Risk factors

Who is at risk of pneumonia?

Anyone can get pneumonia, but certain people are at higher risk:

  • infants from birth to age 2 years, and individuals ages 65 years or older
  • people who have had a stroke, have problems swallowing, or are bedridden
  • people with weakened immune systems because of disease or use of medications such as steroids or certain cancer drugs
  • people who smoke, misuse certain types of illicit drugs, or drink excessive amounts of alcohol
  • people with certain chronic medical conditions such as asthma, cystic fibrosis, diabetes, or heart failure
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Diagnosis

How is pneumonia diagnosed?

Your doctor will start by asking you questions about when your symptoms first appeared and about your medical history. They’ll also give you a physical exam. This will include listening to your lungs with a stethoscope for any abnormal sounds, such as crackling.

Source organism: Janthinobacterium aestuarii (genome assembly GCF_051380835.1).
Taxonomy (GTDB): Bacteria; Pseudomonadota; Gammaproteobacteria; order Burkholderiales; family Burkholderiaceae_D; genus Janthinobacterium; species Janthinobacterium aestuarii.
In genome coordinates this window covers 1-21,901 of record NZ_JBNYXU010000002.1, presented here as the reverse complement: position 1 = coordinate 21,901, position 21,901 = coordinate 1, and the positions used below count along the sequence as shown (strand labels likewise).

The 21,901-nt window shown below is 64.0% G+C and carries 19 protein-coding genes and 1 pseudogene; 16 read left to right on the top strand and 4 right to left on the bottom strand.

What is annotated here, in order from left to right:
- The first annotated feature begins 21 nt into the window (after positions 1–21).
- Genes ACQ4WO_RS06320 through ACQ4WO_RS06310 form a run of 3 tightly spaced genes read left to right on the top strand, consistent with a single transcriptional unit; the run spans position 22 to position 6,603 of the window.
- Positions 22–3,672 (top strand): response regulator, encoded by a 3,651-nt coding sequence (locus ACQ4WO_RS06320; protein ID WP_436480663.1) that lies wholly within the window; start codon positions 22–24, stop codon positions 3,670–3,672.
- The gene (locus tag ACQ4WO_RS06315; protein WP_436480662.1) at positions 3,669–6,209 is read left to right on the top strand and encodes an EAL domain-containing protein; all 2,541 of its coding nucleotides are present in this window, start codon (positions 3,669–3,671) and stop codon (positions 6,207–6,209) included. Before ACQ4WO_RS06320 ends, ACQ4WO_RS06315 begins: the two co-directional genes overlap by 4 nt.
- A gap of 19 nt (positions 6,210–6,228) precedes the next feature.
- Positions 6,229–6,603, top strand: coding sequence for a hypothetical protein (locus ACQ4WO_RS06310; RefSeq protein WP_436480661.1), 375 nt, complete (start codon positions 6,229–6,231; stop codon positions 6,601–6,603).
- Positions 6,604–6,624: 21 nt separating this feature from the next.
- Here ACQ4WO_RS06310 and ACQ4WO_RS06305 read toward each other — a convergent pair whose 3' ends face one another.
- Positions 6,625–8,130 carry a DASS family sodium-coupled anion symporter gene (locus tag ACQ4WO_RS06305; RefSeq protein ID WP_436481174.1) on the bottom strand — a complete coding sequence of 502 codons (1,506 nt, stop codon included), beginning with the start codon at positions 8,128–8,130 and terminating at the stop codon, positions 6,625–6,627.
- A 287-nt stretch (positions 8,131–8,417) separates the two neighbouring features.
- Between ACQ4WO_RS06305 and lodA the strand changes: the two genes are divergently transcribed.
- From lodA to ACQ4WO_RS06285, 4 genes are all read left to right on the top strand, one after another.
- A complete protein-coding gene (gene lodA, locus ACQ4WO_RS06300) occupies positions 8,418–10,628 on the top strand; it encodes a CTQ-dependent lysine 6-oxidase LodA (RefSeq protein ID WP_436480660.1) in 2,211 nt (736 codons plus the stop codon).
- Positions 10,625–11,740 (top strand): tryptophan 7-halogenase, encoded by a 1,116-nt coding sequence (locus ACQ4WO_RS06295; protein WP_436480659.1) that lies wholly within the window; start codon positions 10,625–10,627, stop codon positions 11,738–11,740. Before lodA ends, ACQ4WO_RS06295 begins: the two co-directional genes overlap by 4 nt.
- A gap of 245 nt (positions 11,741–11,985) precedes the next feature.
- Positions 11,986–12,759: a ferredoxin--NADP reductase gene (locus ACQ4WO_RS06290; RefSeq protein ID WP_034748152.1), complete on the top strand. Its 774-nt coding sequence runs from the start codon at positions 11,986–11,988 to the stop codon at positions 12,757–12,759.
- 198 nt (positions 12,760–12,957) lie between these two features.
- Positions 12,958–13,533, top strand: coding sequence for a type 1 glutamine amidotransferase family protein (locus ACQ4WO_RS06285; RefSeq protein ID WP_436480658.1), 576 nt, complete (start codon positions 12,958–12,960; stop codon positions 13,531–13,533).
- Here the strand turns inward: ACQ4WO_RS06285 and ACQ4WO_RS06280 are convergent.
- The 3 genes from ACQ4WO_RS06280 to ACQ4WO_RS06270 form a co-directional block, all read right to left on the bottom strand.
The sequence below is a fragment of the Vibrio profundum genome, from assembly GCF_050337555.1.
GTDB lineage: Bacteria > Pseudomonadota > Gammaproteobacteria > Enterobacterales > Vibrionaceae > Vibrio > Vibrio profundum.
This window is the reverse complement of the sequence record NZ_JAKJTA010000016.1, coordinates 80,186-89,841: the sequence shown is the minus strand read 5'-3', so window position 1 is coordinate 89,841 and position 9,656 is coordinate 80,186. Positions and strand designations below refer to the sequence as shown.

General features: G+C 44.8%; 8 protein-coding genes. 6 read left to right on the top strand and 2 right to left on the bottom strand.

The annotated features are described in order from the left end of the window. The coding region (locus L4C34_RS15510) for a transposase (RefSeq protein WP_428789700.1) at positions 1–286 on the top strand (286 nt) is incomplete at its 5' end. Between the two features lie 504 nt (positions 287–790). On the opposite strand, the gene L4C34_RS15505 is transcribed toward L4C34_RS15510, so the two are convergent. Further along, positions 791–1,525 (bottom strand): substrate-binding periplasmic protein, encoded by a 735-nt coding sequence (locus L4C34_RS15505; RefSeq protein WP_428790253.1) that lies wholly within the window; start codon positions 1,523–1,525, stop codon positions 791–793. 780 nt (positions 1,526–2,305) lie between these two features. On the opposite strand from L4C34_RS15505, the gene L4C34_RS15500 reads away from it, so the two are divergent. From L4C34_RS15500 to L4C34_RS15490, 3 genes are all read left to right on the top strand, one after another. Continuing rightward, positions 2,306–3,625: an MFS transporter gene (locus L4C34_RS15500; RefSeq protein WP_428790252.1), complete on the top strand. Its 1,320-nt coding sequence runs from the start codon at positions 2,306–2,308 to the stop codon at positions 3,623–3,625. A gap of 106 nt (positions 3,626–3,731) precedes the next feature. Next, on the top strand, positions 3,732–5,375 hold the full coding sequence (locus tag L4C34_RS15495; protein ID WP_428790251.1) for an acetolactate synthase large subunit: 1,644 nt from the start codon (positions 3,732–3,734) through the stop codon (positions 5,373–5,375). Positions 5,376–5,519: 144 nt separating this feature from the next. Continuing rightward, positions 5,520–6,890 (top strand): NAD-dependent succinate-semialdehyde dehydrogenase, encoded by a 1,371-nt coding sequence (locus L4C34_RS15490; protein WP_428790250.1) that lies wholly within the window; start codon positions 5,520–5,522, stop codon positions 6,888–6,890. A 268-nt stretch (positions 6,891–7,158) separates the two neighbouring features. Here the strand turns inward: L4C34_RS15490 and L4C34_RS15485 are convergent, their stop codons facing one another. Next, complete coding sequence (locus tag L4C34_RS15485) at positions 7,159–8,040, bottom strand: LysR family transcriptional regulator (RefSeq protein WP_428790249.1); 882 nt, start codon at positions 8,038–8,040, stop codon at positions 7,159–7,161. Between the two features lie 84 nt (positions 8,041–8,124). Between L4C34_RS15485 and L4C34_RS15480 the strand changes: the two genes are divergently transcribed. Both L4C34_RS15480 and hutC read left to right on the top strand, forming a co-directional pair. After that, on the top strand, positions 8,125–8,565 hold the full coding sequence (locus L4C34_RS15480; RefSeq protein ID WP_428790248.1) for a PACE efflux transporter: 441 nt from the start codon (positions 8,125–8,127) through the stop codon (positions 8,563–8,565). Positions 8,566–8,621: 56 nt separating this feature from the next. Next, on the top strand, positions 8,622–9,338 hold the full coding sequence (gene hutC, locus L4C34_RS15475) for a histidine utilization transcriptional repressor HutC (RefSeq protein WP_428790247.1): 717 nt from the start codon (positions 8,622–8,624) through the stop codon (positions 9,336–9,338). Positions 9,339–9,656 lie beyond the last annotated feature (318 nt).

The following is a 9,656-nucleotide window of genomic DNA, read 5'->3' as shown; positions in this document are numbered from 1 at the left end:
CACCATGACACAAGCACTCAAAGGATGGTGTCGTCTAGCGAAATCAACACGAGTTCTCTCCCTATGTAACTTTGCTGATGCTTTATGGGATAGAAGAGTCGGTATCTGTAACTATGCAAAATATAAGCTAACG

Your doctor will also likely order a chest X-ray. Typically, pneumonia can be diagnosed with the physical exam and the chest X-ray. But depending on the severity of your symptoms and your risk of complications, your doctor may also order one or more of these tests:

  • A blood test. This test can confirm an infection, but it may not be able to identify what’s causing it.
  • A sputum test. This test can provide a sample from your lungs that may identify the cause of the infection.
  • Pulse oximetry. An oxygen sensor placed on one of your fingers can indicate whether your lungs are moving enough oxygen through your bloodstream.
  • A urine test. This test can identify the bacteria Streptococcus pneumoniae and Legionella pneumophila.
  • A CT scan. This test provides a clearer and more detailed picture of your lungs.
  • A fluid sample. If your doctor suspects there is fluid in the pleural space of your chest, they may take fluid using a needle placed between your ribs. This test can help identify the cause of your infection.